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This pet resource page is dedicated to helping you find answers from puppy to passing away. 

Can't find your answer here? Let us know and we will find out for you!


     We all love puppies and one of the problems that arose in my family when choosing a puppy was the cuteness and adorability of that puppy. That kind of decision making for our family was wrong. We chose Chloe because of her long floppy ears. We should have researched her breed to see if she was a great fit for us. When Chloe came into adulthood, all she wanted to do was run away or bolt out the front door and for hours our family and the neighbors did a large search for her to find her and bring her home. This was constant until one day we realized that all breeds are different in their "inherited traits" She is a hunting dog. We don't hunt! She bolted because she wanted to hunt with us. I realized this when she treed a racoon and kept barking and looking at me as I approached her to show me "it's up there"

I was then very saddened as I knew as much as I loved her, that she wouldn't get the hunting life she so desired.  So, when choosing a puppy or resecuring a dog, do some research first. It is wonderful that many of us adopt pets to save them. I feel even though I did save her, she really didn't get the life she wanted or deserved.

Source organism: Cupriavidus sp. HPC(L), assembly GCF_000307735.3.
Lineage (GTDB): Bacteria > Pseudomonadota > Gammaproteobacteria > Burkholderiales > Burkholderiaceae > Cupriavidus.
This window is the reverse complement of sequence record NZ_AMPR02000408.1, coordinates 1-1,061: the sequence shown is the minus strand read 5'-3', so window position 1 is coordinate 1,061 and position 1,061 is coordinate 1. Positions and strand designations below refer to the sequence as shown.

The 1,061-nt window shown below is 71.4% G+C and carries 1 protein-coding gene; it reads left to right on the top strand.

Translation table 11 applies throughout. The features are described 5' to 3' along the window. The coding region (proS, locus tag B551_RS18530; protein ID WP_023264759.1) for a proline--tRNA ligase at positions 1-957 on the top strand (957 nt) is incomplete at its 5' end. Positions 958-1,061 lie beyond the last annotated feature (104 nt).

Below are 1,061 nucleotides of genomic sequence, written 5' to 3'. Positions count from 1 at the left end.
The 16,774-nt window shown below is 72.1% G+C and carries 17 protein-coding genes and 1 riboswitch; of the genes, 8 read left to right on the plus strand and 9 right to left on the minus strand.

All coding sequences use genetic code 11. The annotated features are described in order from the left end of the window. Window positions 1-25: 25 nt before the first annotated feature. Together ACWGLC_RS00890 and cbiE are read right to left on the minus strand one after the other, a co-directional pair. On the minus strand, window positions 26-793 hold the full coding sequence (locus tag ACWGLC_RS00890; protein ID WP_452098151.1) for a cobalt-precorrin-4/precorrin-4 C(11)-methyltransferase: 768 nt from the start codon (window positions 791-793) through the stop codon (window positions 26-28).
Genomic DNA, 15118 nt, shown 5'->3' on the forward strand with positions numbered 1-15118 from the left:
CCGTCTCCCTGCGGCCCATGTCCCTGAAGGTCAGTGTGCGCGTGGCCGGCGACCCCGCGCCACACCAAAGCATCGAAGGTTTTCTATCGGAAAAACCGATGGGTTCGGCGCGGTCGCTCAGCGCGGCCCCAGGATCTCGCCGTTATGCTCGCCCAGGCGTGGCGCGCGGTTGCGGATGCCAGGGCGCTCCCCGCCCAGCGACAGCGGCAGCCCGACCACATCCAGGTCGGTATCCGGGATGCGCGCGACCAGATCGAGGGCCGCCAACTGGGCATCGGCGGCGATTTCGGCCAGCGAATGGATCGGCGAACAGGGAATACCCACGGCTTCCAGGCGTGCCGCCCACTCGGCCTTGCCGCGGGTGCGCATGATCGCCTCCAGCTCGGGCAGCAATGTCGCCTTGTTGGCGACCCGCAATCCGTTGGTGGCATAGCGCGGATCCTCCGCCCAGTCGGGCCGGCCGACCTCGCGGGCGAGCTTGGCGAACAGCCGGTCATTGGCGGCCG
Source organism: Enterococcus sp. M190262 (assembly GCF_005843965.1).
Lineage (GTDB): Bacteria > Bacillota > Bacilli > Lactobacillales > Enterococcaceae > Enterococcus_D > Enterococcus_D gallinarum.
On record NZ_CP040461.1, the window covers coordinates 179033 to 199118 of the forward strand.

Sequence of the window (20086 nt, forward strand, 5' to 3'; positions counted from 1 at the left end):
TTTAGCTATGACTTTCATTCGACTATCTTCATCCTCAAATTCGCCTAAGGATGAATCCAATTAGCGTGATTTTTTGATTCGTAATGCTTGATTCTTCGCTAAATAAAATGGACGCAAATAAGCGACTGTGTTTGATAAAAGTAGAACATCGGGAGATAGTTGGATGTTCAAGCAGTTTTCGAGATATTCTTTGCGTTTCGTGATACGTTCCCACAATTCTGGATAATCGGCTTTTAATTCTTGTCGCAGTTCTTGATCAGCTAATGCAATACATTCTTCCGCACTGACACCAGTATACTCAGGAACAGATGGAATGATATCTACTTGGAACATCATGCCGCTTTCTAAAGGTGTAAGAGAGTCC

American Kennel Club is an amazing web site that lists basically ever dog in the world and everything there is to know about them:


Chloe came to a point in her life when she was diabetic and needed a food change to help her with her diabetes. She was sluggish and just not acting hereself and we researched the difference between commercial food and homemade food. We created an amazing "meatloaf" made of chicken and veggies and more. We gave her 1/2 of the commercial dog food and the other half meatloaf and in two weeks she was playing and wanting to walk again outside. This really works. 

American Kennel Club also has a great page for this. 


No one really knows except you. Veterinarians cannot answer this question as fear of being sued. Many vets have told me the most common question they get at this point in a pet's life is "IF this was your pet, what would you do?" and still they must create a vague answer. I wanted Chloe to live as long as she could, however I could see she was just not doing well. This web site below can really help you decide.

America Humane is a great web site from "How to bond with your pet" to "When is the best time to euthanize" 


After Chloe's passing, we were left with toys, food, medications, bedding, leashes and so much more. Everything was laying all over the house. (We called our vet and said they would take all we have to give to those that need) that was great for us and helped us know that another pet in need was benefiting from this donation. As hard as it was to see her things go we needed to stay positive.  We chose to not think of the "good times just yet" we needed to focus on why we ethnized her because remembering the "good times" made us question ourselves if we did this way too soon. Thinking of how sick she was, not eating like she was, not showing interest in taking a walk is what we focused on until we could start to remember the "good times", But each family is different in handling the passing of a pet.

America Humane has a great page as well for dealing with the loss and grief. 

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